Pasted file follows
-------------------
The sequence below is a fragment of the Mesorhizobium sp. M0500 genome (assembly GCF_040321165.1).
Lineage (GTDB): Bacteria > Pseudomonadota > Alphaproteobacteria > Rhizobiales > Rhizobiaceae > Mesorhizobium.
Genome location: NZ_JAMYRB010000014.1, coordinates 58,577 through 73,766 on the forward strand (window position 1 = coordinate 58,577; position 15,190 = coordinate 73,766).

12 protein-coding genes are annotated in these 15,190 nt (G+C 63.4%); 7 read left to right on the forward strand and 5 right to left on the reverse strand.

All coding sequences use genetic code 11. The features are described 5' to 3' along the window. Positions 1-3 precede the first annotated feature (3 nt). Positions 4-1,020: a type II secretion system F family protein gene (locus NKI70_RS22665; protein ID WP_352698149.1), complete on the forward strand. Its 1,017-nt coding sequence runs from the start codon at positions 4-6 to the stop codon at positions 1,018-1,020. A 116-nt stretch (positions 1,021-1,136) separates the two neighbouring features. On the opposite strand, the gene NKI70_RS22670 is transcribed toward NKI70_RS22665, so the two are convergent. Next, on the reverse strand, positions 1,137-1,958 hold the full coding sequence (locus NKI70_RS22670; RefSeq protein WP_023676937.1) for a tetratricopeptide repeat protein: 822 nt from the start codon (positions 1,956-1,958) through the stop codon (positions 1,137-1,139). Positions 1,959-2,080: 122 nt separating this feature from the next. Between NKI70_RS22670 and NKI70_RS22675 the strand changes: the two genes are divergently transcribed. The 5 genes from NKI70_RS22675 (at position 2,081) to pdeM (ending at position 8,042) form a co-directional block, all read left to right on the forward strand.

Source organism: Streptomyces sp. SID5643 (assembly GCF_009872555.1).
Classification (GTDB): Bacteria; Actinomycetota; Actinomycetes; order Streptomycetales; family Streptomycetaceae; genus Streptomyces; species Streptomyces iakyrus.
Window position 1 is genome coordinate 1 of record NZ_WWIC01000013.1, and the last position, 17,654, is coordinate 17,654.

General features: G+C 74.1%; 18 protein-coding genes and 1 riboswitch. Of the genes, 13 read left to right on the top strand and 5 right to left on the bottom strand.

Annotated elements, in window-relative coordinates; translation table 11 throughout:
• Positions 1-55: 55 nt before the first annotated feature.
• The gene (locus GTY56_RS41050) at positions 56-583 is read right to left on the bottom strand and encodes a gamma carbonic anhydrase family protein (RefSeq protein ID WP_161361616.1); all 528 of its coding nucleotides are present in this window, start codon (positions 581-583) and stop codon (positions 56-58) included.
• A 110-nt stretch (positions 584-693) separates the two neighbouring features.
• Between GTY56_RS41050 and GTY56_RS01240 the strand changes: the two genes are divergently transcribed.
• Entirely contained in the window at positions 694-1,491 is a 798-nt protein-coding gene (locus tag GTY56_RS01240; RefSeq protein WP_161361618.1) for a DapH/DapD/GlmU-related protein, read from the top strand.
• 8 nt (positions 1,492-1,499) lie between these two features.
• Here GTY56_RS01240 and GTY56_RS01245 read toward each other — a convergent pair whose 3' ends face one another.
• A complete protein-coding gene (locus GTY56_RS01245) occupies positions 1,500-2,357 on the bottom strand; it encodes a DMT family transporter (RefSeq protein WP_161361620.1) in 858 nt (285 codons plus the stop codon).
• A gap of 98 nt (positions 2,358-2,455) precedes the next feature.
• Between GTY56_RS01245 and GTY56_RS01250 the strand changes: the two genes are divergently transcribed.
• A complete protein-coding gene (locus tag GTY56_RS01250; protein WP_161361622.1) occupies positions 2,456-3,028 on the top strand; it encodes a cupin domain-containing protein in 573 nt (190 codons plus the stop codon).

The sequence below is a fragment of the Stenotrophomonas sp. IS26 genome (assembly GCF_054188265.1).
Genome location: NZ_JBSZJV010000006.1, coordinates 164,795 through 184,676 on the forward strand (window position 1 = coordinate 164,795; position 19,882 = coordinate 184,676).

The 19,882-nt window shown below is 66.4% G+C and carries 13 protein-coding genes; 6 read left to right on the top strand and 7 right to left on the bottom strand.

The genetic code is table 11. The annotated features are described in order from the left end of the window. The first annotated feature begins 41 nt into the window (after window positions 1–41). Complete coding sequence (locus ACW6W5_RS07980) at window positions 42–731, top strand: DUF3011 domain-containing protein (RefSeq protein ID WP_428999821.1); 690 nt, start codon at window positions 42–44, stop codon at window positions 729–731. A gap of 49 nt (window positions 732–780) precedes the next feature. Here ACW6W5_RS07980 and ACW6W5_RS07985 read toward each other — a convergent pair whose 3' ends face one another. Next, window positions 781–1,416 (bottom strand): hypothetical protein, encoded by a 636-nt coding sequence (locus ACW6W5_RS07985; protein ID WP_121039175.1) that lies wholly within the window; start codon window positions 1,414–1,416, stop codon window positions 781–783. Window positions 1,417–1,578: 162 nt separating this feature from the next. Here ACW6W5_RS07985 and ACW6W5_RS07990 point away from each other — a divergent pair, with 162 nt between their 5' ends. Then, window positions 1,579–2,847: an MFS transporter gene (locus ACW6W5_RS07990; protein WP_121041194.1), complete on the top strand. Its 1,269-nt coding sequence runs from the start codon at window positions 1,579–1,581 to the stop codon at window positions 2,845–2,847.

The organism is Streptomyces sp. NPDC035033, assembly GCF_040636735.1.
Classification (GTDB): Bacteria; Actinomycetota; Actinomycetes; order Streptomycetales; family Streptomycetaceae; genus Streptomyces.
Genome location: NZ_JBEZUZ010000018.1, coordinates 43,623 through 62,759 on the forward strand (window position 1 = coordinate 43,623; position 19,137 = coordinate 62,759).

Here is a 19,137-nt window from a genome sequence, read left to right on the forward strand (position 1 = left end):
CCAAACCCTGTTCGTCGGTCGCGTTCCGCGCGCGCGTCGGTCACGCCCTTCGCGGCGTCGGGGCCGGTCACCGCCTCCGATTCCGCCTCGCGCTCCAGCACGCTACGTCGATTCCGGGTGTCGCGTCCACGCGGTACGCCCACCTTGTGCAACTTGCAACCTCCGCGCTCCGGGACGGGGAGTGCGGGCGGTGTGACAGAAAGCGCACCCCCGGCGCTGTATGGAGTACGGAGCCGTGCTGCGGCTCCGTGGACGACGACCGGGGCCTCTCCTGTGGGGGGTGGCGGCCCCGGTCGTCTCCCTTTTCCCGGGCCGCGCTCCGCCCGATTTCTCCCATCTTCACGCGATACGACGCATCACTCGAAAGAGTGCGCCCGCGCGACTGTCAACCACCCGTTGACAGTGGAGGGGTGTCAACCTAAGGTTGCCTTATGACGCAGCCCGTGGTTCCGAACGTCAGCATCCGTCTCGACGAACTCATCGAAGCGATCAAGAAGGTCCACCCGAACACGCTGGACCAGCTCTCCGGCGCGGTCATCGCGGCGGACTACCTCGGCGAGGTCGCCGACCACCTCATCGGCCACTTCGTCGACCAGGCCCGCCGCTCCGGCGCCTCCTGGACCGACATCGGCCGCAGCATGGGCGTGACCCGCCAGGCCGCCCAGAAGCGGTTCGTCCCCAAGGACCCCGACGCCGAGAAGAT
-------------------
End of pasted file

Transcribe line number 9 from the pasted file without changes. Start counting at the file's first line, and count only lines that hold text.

General features: G+C 74.1%; 18 protein-coding genes and 1 riboswitch. Of the genes, 13 read left to right on the top strand and 5 right to left on the bottom strand.